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History of Cancer

December 13, 2015

While shopping for Christmas presents in the bargain section of a local book store, I came across something that interested me instead.  It was The Emperor of all Maladies: A Biography of Cancer, by Siddhartha Mukkherjee.  I bought this book, as well as two for gifts to other people.

It’s supposed to be a history of cancer, but that history does not go back very far.  Diagnosis only goes back a couple of hundred years, probably because the early physicians had no way to see inside the human body where most of the cancer resides.  Treatments go back less than a hundred years, starting with ones that had no real benefit.  Effective treatments only began to be developed recently, with the most effective being discovered as the book was in preparation.  Still, it’s an interesting story, and quite exciting in places.

The book describes several high-profile events in detail.  One of these is cancer treatment by radical surgery.  Doctors believed that their surgery was effective.  Patients agitated for the most radical forms.  It was only carefully-conducted trials that determined radical surgery had no benefit.  This was similar to another treatment: extreme chemo-therapy with bone marrow transplants.  Again, doctors and patients believed in the therapy.  Again, statistical analysis damped the excitement by showing that the treatment had no benefit.

The War on Cancer was a major event, with billions of dollars spent, and institutions devoted to finding a cure for cancer.  They did make some advances, of course, but many key discoveries were made outside of these institutions and in other countries.  Their targeted research often did not work because they didn’t know where to start looking for a cure.  As well, the causes of cancer turned out to be much more complicated than what scientists initially believed.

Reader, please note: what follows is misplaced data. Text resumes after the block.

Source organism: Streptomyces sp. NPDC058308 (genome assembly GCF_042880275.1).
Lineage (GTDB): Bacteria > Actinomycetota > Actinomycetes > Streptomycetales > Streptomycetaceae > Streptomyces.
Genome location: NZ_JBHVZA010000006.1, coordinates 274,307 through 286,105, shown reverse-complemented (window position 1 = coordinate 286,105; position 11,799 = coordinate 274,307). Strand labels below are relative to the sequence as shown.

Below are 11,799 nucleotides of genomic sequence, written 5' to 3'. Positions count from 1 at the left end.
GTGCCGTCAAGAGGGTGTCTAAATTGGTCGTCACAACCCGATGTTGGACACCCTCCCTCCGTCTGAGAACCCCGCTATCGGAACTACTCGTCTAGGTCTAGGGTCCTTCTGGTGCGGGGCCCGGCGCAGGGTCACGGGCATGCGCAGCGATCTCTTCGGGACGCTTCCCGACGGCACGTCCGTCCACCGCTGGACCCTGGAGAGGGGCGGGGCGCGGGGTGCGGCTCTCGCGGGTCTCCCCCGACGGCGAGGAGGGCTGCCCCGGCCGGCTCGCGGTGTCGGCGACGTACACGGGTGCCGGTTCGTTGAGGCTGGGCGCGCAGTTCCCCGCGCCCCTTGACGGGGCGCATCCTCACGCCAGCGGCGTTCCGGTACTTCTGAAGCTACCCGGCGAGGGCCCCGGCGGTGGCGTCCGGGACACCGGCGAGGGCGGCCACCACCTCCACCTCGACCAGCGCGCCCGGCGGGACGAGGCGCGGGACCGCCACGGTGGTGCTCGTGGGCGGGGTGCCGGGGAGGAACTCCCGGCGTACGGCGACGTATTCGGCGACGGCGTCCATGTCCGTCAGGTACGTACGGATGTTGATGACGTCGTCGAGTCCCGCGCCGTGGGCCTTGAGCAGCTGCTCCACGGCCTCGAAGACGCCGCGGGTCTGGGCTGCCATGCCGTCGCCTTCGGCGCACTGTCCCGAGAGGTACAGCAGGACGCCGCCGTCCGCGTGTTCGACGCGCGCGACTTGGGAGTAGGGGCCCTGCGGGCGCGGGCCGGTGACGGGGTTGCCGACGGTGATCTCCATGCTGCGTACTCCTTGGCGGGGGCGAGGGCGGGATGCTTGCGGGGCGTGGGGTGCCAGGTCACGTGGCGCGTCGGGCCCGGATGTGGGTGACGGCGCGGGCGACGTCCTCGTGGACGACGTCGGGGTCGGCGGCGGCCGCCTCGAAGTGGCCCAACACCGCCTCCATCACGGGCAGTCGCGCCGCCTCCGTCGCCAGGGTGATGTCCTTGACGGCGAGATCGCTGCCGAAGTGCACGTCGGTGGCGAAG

Tobacco smoking soon appeared to be a major cause.  What a flap that turned out to be, with many legal battles, before the companies even admitted that smoking was a cause.  It was amazing for me to find out how little power the US government had to regulate any industry.  It was really the change in public attitudes that finally led to a massive decrease in smoking.

It was only recently that researchers discovered the ultimate cause of cancer, the mechanism by which ordinary cells change into cancer cells.  Not everything is known, of course, but what is known has led to new treatments and to prevention methods.  These discoveries have also redirected a great deal of cancer research into areas of treatment that appear promising.

Along with the history of cancer, the author also tells his own story as an oncologist and cancer researcher.  He also tells the story of patients who have undergone various treatments.  Both of these types of stories have added elements of humanity and compassion to the book.

This book was quite long: 470 pages.  Many of the small discoveries seemed similar to me in how they were described.  No doubt the author felt they were important and deserved to be covered.  Nevertheless, they made the reading more tedious than necessary.  Still, I found the book interesting, exciting in some places, and heartwarming in others.  The author does have an engaging style.  I’m certainly glad that I bought this book.

 

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